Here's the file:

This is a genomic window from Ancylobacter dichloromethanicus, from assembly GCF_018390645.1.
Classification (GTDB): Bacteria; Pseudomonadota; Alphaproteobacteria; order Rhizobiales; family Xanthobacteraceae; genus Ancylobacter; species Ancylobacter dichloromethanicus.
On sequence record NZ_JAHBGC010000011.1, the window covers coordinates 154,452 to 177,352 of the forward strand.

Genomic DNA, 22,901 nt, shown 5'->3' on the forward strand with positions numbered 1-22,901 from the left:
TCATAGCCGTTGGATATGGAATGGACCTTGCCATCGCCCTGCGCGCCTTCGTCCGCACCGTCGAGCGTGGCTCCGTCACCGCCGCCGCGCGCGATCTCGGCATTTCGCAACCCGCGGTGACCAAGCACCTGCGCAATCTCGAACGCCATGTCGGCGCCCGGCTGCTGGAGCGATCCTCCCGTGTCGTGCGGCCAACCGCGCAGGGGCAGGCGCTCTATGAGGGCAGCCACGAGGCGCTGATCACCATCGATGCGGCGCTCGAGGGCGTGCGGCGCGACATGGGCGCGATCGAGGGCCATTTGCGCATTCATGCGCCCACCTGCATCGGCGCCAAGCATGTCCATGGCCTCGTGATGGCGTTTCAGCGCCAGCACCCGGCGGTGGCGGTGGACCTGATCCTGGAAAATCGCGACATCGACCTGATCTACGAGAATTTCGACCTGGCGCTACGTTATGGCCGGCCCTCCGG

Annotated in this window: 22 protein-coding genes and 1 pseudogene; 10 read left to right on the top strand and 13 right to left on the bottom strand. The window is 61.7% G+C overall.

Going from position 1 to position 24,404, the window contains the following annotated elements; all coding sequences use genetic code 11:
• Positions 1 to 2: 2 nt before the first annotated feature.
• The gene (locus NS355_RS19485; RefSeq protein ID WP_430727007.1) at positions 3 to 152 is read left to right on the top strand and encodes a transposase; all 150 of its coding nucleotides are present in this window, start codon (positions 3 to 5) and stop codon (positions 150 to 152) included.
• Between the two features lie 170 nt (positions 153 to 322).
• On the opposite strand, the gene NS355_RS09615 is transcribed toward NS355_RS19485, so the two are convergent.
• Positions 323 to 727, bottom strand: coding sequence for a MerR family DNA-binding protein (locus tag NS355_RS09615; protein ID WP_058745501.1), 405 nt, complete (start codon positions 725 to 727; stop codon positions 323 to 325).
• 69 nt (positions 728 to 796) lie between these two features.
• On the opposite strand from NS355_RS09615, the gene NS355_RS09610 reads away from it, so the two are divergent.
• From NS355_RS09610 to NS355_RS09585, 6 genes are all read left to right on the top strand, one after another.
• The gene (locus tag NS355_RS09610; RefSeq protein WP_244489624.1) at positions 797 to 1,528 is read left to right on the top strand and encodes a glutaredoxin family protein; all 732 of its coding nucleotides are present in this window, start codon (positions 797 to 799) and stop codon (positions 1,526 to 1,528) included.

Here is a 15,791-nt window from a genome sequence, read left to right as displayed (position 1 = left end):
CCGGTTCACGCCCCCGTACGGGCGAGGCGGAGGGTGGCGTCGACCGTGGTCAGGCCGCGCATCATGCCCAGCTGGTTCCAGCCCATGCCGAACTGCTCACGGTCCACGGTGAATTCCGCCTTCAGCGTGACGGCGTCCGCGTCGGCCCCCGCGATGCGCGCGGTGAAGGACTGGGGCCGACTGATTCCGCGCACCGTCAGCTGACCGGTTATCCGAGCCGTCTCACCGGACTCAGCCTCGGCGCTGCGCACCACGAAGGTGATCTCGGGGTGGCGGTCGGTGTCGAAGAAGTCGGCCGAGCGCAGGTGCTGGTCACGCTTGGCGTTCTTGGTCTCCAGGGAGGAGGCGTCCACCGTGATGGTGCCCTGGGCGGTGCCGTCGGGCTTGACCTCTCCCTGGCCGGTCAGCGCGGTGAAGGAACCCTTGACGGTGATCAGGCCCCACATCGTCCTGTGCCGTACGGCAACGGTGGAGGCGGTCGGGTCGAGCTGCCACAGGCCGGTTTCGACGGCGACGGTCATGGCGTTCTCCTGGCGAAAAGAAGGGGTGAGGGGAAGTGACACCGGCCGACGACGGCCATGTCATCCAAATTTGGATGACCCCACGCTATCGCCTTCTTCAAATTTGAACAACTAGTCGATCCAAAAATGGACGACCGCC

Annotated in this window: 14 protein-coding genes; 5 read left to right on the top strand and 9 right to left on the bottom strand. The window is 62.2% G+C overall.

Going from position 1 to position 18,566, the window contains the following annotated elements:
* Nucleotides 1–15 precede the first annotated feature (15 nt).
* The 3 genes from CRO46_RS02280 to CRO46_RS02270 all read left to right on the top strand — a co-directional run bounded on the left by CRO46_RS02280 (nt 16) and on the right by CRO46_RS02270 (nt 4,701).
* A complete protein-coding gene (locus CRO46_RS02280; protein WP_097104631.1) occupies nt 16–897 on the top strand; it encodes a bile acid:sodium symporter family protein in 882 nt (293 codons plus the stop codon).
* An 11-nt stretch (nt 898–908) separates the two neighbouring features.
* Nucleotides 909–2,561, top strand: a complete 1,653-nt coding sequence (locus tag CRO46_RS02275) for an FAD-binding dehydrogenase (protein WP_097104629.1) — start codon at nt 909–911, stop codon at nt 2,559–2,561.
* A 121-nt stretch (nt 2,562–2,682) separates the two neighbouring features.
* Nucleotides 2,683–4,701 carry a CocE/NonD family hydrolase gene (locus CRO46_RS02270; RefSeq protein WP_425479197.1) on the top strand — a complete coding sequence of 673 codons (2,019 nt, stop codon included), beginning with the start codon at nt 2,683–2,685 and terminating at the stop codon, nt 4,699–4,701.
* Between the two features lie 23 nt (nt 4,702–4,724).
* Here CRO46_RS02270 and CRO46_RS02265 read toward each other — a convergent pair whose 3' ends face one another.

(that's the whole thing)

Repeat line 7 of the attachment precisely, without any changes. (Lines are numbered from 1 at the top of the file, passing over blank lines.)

Going from position 1 to position 24,404, the window contains the following annotated elements; all coding sequences use genetic code 11: